A shimmering river of recycled CDs. One-off truffle events and dishes. The most captivating play you’ll see all year. And more. Here’s what Broadsheet Melbourne editor Tomas Telegramma is checking out in Melbourne in July.
The best of the best (so far)
Somehow, we’re more than halfway through the year. But in the blur that was the last six months, we’ve done some excellent eating and drinking, which has culminated in three rigorously curated lists of the best openings of 2022 (so far). Some restaurants are broadening our horizons, others are dialling up the nostalgia, and there are suburban gems helping cement their neighbourhoods’ spot on the culinary map. Bars-wise, we can confirm it’s an exciting time to be boozing in Melbourne (my top pick is a tiny bluestone pub that feels like the best kind of house party – it’s where I want to be every weekend). And this year’s new cafes run the gamut so considerably that we’ve included “fast-casual” openings in the brief, too. Consider these your winter hit lists – start ticking off as many as you can.
A master of light
What British-Australian artist Bruce Munro does with light is seriously spectacular.
His installations are immersive, monumental and often site-specific. (The one you might recognise most instantaneously is Field of Light; 50,000 spheres of light illuminate Uluru in the largest and most remote iteration of this artwork to date.) But the first Australian museum exhibition dedicated to this internationally acclaimed light artist, From Sunrise Road, has just opened at Heide. Bulleen’s modern-art museum has been overrun by more than 20 significant Munro works – including Ferryman’s Crossing, a shimmering silver river of recycled CDs, with beams of light projected over the surface that spell out a message in morse code. In the sculpture park is a luminescent outdoor “time machine”. Plus, it’s open after dark.
The regions light up
Melbourne isn’t the only place turning up the heat this winter. While a laundry list of A-plus festivals, exhibitions and events – like Rising and The Picasso Century – have made the icy onslaught a bit more bearable in the CBD, some just-as-exciting things are happening beyond city limits, in Victoria’s regional hubs. Thanks to Switzerland-based artist Dan Archer, you no longer need to travel across the world to see the northern lights. Well, sort of. This winter, an entrancing light installation will drop a version of the natural phenomenon – aurora borealis – in Victorian spa country. Plus, discover a field covered in thousands of illuminated native flowers at Moama Lights, and dance alongside a roaring beach bonfire at Winterwild. Here’s our round-up of regional festivals and events worth travelling for.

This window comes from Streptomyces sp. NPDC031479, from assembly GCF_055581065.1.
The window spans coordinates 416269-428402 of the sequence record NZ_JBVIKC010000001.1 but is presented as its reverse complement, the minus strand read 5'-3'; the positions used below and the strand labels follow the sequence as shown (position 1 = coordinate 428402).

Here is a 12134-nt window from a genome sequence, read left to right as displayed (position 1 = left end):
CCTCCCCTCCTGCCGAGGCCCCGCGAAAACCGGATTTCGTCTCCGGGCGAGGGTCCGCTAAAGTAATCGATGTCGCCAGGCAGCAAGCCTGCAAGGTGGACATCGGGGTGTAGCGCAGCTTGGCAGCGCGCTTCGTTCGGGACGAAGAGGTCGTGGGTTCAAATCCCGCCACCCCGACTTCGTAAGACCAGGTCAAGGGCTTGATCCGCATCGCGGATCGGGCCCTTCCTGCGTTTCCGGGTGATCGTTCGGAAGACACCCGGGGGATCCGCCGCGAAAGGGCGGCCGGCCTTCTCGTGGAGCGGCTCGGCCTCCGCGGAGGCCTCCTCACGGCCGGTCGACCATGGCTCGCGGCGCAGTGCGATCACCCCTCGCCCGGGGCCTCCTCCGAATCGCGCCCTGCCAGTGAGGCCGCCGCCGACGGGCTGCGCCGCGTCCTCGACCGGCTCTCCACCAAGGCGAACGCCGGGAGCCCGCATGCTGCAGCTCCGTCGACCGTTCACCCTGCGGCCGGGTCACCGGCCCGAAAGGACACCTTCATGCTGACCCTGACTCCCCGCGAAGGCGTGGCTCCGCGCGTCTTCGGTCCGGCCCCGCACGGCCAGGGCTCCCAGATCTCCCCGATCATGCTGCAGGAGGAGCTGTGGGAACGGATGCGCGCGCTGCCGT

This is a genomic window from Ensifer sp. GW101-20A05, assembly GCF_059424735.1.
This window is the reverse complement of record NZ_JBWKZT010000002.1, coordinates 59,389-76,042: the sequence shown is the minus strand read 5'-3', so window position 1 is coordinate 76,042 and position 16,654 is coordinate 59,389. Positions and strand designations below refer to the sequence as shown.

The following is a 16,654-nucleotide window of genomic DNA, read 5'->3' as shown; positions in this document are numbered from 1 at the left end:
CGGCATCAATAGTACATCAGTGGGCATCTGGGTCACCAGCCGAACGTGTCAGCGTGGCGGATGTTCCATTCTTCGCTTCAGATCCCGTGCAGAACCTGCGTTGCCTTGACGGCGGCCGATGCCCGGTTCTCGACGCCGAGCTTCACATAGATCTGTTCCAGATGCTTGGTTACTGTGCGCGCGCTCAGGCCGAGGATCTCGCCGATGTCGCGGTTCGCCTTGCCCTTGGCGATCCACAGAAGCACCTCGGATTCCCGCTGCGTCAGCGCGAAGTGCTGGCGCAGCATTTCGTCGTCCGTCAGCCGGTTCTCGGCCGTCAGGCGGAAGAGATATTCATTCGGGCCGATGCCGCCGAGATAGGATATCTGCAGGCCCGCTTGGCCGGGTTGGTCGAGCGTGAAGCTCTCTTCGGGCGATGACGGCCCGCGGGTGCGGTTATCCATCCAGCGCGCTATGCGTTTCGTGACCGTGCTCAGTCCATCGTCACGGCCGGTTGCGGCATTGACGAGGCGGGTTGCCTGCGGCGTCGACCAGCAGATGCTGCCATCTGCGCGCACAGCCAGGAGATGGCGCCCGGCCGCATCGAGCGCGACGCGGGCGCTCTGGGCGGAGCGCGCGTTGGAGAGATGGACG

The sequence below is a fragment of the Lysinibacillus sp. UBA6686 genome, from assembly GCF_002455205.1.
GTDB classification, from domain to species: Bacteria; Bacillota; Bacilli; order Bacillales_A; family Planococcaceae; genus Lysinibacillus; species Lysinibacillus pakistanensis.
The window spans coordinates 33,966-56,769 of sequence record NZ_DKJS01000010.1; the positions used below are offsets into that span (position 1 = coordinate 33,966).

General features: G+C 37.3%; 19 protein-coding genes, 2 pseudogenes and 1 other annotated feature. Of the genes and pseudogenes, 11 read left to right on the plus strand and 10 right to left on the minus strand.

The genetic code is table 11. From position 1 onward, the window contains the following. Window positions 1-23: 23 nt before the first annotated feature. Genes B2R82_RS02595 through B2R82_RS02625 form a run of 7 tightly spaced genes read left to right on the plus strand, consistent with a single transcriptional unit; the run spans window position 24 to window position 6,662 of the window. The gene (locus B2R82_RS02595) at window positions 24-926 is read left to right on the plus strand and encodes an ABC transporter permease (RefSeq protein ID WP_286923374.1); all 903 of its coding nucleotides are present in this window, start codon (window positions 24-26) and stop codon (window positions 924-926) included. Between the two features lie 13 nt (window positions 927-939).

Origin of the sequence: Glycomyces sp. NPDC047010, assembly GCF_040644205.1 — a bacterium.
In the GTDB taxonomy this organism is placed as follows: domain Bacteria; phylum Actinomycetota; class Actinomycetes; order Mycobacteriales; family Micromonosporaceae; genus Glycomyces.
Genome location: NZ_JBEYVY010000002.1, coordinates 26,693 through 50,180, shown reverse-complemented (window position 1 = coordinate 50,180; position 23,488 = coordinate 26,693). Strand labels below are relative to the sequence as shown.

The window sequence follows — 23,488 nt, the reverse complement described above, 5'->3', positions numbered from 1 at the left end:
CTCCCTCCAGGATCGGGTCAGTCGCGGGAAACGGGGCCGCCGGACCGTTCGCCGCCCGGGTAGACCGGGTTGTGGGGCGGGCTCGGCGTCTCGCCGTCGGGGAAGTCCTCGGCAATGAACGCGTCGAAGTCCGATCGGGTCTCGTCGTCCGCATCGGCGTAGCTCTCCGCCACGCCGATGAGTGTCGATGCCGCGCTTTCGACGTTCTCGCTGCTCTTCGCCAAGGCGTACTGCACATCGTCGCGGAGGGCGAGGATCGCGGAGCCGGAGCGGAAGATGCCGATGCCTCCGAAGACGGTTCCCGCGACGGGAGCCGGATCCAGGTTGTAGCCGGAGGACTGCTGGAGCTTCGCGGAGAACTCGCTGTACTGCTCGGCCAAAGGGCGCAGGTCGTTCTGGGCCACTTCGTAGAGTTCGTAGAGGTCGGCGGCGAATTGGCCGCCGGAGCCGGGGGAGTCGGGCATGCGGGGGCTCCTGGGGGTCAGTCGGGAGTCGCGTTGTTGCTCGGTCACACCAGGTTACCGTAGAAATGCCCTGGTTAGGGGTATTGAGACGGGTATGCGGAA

Prepare to be hypnotised
If there’s one play you see this year, let The Picture of Dorian Gray be it. (The season’s been extended, so you now have even more chance to see it.) The new, truly genius adaptation of Oscar Wilde’s timeless classic – currently showing at Arts Centre Melbourne – might just be the most scintillating two hours of theatre you see this year. There’s just one actor, Eryn Jean Norvill, and it’s impossible to take your eyes off her – and not just because she mesmerisingly embodies all 26 characters herself. On top of that, there’s technical wizardry and zeitgeist-capturing themes. I can’t say much more without giving too much away – see it.
It’s truffle time
With truffle season well and truly underway, some of our favourite Melbourne restaurants are doing one-off events and dishes dedicated to the fancy fungi. Nomad is hosting dedicated truffle brunches, where the potent stuff features on ham-hock hash browns, three-cheese manoush and even ice-cream sangas. Lucas Restaurants has decadent truffled parmesan gnocchi at Lillian Brasserie, and it’s available shaved by the gram at Society and Grill Americano. Elsewhere, Poodle is devoting a whole night to truffles on July 21 (expect truffled camembert fondue and truffle-parfait bombe alaska); Chancery Lane is doing the same on July 19 and 20. If you’re bunkering down at home, Providoor is delivering truffle-topped dishes from Matilda and Estelle, plus 1.5-kilo T-bones with truffle butter ready for slathering.